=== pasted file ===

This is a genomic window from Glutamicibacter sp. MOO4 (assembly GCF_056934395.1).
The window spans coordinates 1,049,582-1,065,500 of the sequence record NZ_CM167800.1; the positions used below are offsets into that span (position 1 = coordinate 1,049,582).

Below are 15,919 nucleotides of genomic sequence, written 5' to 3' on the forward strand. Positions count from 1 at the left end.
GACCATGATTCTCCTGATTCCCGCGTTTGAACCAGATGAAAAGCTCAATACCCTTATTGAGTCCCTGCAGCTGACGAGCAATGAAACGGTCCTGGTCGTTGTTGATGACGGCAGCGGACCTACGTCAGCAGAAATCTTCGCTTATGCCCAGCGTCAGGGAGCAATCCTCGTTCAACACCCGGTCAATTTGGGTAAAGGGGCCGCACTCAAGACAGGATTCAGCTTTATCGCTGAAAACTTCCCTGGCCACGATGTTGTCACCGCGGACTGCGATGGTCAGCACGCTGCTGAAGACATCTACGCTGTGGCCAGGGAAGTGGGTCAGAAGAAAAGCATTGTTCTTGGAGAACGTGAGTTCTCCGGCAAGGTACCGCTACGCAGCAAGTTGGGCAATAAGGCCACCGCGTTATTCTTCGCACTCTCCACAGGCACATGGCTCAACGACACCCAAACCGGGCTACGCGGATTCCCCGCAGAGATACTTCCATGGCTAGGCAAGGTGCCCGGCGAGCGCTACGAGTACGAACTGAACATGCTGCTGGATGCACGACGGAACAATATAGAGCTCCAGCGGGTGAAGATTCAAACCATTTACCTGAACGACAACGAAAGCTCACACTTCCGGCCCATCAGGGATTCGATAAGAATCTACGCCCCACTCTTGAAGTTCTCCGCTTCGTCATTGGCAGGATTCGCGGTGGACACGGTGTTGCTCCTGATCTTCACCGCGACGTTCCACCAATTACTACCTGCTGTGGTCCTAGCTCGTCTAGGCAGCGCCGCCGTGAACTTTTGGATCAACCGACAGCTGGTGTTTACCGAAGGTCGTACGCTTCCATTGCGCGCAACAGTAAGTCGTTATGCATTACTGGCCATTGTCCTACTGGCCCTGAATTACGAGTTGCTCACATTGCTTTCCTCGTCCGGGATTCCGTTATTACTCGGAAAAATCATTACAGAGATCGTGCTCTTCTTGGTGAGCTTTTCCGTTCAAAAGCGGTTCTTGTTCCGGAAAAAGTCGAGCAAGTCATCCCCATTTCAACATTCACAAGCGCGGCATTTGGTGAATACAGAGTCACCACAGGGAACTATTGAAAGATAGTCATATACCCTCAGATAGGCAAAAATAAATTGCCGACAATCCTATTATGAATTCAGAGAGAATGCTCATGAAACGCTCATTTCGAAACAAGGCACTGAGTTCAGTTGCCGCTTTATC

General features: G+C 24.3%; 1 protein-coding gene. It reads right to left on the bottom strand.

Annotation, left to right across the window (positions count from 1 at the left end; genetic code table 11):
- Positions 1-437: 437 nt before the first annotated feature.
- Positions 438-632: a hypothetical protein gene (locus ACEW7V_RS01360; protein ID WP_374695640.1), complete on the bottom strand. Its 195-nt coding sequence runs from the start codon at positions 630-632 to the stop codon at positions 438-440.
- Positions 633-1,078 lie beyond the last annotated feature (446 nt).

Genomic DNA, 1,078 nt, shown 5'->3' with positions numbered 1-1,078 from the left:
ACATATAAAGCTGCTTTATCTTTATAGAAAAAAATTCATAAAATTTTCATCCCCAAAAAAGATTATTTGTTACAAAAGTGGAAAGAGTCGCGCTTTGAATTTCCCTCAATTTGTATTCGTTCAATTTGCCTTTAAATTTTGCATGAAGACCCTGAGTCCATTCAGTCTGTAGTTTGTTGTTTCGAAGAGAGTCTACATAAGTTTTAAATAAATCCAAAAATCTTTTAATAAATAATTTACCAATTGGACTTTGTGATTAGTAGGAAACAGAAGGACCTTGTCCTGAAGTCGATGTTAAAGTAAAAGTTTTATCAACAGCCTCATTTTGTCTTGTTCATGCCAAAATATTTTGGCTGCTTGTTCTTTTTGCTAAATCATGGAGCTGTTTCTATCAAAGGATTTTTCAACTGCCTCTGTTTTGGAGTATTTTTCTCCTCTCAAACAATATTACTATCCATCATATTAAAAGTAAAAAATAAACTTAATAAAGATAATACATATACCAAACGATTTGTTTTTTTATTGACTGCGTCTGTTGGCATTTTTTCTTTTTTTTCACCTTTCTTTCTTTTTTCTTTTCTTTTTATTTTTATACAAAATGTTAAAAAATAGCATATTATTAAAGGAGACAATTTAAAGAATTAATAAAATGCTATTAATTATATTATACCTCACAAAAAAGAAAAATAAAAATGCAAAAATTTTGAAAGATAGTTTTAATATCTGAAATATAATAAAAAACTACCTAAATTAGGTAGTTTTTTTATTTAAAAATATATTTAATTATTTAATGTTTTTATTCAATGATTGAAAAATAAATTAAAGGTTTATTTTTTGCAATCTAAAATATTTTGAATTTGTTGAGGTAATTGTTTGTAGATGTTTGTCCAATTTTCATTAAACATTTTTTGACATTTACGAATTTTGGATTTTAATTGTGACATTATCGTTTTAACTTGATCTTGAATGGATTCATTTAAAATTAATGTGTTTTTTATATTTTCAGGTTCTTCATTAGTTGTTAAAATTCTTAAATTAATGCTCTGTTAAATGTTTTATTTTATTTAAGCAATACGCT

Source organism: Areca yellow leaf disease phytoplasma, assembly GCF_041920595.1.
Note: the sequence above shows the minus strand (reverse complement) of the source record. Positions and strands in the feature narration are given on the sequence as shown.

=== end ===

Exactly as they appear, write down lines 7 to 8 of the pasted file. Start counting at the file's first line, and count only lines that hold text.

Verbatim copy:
- Positions 1-437: 437 nt before the first annotated feature.
- Positions 438-632: a hypothetical protein gene (locus ACEW7V_RS01360; protein ID WP_374695640.1), complete on the bottom strand. Its 195-nt coding sequence runs from the start codon at positions 630-632 to the stop codon at positions 438-440.